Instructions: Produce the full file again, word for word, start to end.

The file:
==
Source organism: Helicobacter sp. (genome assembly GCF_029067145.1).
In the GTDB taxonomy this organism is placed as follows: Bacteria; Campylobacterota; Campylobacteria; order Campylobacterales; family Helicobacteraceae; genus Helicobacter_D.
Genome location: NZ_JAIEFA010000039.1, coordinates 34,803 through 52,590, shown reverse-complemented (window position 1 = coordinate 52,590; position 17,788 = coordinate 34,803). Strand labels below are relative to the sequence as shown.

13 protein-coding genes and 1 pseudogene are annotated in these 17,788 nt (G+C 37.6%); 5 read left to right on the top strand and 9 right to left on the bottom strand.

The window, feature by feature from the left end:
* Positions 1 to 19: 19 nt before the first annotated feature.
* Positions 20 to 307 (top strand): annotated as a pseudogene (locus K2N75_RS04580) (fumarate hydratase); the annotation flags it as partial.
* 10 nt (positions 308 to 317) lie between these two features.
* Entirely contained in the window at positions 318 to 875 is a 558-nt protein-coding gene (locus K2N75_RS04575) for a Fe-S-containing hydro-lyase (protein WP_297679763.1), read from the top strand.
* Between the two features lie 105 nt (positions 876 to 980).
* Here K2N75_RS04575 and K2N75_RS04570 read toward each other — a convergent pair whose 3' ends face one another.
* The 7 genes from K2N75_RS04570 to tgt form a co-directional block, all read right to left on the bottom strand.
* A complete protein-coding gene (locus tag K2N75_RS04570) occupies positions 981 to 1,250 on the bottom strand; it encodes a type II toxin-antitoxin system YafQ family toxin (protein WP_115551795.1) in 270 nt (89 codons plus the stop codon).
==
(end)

Source organism: Helicobacter sp. (genome assembly GCF_029067145.1).
In the GTDB taxonomy this organism is placed as follows: Bacteria; Campylobacterota; Campylobacteria; order Campylobacterales; family Helicobacteraceae; genus Helicobacter_D.
Genome location: NZ_JAIEFA010000039.1, coordinates 34,803 through 52,590, shown reverse-complemented (window position 1 = coordinate 52,590; position 17,788 = coordinate 34,803). Strand labels below are relative to the sequence as shown.

13 protein-coding genes and 1 pseudogene are annotated in these 17,788 nt (G+C 37.6%); 5 read left to right on the top strand and 9 right to left on the bottom strand.

The window, feature by feature from the left end:
* Positions 1 to 19: 19 nt before the first annotated feature.
* Positions 20 to 307 (top strand): annotated as a pseudogene (locus K2N75_RS04580) (fumarate hydratase); the annotation flags it as partial.
* 10 nt (positions 308 to 317) lie between these two features.
* Entirely contained in the window at positions 318 to 875 is a 558-nt protein-coding gene (locus K2N75_RS04575) for a Fe-S-containing hydro-lyase (protein WP_297679763.1), read from the top strand.
* Between the two features lie 105 nt (positions 876 to 980).
* Here K2N75_RS04575 and K2N75_RS04570 read toward each other — a convergent pair whose 3' ends face one another.
* The 7 genes from K2N75_RS04570 to tgt form a co-directional block, all read right to left on the bottom strand.
* A complete protein-coding gene (locus tag K2N75_RS04570) occupies positions 981 to 1,250 on the bottom strand; it encodes a type II toxin-antitoxin system YafQ family toxin (protein WP_115551795.1) in 270 nt (89 codons plus the stop codon).